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  » Chapter 8
  » Appendix I
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  » Appendix IV
  » Appendix V
  » Appendix VI
  » Appendix VII
  » Appendix VIII
  » Appendix IX
  » Appendix X
  » Appendix XI
  » Appendix XII
  » Appendix XIII
  » Appendix XIV
  » Appendix XV
  » Appendix XVI
  » Appendix XVII
  » Appendix XVIII
Warren Commission Report: Page 462« Previous | Next »

(CHAPTER VIII - The Protection of the President)

or whose past conduct indicates tendencies toward violence, and (d) whose prior acts or statements depict propensity for violence and hatred against organized government.239

Alan II. Belmont, Assistant to the Director of the FBI, testified that this revision was initiated by the FBI itself.240 The volume of references to the Secret Service has increased substantially since the new instructions went into effect; more than 5,000 names were referred to the Secret Service in the first 4 months of 1964.241 According to Chief Rowley, by mid-June 1964, the Secret Service had received from the FBI some 9,000 reports on members of the Communist Party.242 The FBI now transmits information on all defectors, 243 a category which would, of course, have included Oswald.

Both Director Hoover and Belmont expressed to the Commission the great concern of the FBI, which is shared by the Secret Service, that referrals to the Secret Service under the new criteria might, if not properly handled, result in some degree of interference with the personal liberty of those involved.244 They emphasized the necessity that the information now being furnished be handled with judgment and care. The Commission shares this concern. The problem is aggravated by the necessity that the Service obtain the assistance of local law enforcement officials in evaluating the information which it receives and in taking preventive steps.

In June 1964, the Secret Service sent to a number of Federal law enforcement and intelligence agencies guidelines for an experimental program to develop more detailed criteria. 245 The suggestions of Federal agencies for revision of these guidelines were solicited. The new tentative criteria are useful in making clear that the interest of the Secret Service goes beyond information on individuals or groups threatening to cause harm or embarrassment to the President.246 Information is requested also concerning individuals or groups who have demonstrated an interest in the President or "other high government officials in the nature of a complaint coupled with an expressed or implied determination to use a means, other than legal or peaceful, to satisfy any grievance, real or imagined. 247 Under these criteria, whether the case should be referred to the Secret Service depends on the existence of a previous history of mental instability, propensity toward violent action, or some similar characteristic, coupled with some evaluation of the capability of the individual or group to further the intention to satisfy a grievance by unlawful means.248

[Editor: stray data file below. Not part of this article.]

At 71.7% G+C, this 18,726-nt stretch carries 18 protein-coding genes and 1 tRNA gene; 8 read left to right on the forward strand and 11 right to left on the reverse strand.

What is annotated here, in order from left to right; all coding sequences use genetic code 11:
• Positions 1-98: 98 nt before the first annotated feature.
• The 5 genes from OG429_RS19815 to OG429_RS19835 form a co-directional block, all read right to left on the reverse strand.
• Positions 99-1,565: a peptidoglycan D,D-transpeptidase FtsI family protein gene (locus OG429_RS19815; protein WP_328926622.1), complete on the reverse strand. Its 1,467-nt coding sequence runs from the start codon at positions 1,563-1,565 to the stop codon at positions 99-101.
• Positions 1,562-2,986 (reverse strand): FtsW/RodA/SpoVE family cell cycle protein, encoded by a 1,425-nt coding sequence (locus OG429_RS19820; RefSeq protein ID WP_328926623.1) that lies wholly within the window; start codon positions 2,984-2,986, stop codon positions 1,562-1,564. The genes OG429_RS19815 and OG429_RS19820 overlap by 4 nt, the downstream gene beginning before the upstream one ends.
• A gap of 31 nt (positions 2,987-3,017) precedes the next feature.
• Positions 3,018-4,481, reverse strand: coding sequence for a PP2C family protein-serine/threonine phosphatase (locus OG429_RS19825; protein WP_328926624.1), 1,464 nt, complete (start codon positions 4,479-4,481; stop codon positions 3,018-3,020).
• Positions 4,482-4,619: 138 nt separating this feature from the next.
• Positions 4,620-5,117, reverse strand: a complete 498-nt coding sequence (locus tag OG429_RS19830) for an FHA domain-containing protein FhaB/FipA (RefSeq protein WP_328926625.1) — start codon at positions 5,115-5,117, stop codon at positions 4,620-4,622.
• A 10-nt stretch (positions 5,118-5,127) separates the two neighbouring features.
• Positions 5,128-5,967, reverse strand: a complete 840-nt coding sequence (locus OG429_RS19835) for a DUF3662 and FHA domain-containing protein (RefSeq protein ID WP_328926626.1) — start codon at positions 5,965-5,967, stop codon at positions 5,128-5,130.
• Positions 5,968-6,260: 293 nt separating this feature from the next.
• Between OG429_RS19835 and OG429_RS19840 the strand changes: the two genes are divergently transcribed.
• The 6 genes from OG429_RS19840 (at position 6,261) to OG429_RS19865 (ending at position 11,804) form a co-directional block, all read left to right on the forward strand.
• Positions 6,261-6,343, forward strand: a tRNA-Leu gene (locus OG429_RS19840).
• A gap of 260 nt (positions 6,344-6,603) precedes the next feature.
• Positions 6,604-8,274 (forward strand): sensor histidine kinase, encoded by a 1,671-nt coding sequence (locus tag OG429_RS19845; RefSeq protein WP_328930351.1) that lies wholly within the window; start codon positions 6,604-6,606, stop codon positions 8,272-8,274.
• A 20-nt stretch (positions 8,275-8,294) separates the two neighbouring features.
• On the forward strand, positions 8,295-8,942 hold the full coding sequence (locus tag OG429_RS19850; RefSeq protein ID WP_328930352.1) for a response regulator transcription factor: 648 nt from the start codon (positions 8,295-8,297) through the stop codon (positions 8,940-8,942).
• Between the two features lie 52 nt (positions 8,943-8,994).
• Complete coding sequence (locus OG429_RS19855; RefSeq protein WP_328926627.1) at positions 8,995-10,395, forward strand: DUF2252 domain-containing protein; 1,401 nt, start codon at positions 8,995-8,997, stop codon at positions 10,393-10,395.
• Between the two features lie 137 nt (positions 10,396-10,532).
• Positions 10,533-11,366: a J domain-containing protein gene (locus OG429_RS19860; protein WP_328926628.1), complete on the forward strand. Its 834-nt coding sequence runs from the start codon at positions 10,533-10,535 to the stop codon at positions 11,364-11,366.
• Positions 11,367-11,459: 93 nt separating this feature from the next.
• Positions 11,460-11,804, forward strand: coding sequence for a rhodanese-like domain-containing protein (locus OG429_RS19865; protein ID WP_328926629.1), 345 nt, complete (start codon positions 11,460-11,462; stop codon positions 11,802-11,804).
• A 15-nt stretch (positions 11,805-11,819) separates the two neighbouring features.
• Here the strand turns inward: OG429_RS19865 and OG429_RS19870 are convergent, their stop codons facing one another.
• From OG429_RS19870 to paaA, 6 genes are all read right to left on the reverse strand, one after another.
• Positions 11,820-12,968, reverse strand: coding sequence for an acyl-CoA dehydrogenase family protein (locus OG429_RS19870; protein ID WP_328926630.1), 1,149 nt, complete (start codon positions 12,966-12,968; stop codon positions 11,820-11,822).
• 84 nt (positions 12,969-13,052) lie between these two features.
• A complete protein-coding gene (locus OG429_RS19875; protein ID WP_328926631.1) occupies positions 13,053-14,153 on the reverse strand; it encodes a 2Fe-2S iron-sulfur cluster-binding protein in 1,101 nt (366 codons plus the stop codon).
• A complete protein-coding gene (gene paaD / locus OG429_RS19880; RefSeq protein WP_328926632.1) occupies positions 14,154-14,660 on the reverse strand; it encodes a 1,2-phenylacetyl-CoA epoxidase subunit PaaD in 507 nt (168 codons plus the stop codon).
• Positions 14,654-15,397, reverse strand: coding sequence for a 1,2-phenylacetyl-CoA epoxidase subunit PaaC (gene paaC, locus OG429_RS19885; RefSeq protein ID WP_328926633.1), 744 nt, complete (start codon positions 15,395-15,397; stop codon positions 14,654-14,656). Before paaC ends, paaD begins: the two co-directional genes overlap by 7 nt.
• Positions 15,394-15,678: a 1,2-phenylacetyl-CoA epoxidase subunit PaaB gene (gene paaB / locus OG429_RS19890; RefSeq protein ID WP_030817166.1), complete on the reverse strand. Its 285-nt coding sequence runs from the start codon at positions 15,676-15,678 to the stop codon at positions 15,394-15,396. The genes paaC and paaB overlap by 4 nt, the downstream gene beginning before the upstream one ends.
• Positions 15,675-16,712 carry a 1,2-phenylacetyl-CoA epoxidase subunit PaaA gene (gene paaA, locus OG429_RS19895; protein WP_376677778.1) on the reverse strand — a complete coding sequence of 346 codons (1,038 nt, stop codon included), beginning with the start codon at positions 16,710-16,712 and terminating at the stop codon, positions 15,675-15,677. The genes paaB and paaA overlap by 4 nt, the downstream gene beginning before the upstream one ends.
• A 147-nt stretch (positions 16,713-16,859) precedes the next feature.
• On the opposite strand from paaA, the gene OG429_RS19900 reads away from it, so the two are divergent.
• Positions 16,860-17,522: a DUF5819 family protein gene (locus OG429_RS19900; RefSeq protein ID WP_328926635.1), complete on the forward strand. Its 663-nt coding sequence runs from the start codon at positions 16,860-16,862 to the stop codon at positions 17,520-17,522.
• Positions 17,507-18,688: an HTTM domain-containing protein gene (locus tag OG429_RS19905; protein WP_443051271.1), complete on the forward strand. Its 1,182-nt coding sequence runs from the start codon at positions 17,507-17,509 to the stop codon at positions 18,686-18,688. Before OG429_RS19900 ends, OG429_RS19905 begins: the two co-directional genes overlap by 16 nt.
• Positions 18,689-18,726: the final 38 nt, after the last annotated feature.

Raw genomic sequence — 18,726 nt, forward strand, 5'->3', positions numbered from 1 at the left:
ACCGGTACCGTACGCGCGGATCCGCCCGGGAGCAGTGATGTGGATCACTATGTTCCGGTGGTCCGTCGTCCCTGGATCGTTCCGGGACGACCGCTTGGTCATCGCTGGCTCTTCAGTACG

While these tentative criteria are a step in the right direction, they seem unduly restrictive in continuing to require some manifestation of animus against a Government official. It is questionable whether such criteria would have resulted in the referral of Oswald to the Secret Service. Chief Rowley believed that they would, because of Oswald's demonstrated hostility toward the Secretary of the Navy in his letter of January 30, 1962.249

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